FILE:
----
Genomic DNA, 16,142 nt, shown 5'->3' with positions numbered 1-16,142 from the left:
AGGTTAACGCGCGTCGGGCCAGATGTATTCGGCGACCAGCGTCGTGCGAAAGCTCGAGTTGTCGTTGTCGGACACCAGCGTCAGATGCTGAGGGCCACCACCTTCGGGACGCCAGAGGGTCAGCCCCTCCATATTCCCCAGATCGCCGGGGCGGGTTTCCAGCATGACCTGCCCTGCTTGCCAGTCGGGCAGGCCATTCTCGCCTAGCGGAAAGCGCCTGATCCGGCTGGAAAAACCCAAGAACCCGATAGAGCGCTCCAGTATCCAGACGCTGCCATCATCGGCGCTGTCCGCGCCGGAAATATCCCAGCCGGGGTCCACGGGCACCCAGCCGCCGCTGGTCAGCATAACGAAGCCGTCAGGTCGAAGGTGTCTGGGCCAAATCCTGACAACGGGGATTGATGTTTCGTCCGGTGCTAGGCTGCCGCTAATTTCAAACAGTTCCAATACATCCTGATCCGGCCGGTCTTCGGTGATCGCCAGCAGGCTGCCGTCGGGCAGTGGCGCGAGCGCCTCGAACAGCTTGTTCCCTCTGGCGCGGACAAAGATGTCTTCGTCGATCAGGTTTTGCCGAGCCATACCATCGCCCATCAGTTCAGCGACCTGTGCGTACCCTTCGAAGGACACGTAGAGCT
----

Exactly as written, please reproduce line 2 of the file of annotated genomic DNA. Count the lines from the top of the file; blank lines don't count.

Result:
AGGTTAACGCGCGTCGGGCCAGATGTATTCGGCGACCAGCGTCGTGCGAAAGCTCGAGTTGTCGTTGTCGGACACCAGCGTCAGATGCTGAGGGCCACCACCTTCGGGACGCCAGAGGGTCAGCCCCTCCATATTCCCCAGATCGCCGGGGCGGGTTTCCAGCATGACCTGCCCTGCTTGCCAGTCGGGCAGGCCATTCTCGCCTAGCGGAAAGCGCCTGATCCGGCTGGAAAAACCCAAGAACCCGATAGAGCGCTCCAGTATCCAGACGCTGCCATCATCGGCGCTGTCCGCGCCGGAAATATCCCAGCCGGGGTCCACGGGCACCCAGCCGCCGCTGGTCAGCATAACGAAGCCGTCAGGTCGAAGGTGTCTGGGCCAAATCCTGACAACGGGGATTGATGTTTCGTCCGGTGCTAGGCTGCCGCTAATTTCAAACAGTTCCAATACATCCTGATCCGGCCGGTCTTCGGTGATCGCCAGCAGGCTGCCGTCGGGCAGTGGCGCGAGCGCCTCGAACAGCTTGTTCCCTCTGGCGCGGACAAAGATGTCTTCGTCGATCAGGTTTTGCCGAGCCATACCATCGCCCATCAGTTCAGCGACCTGTGCGTACCCTTCGAAGGACACGTAGAGCT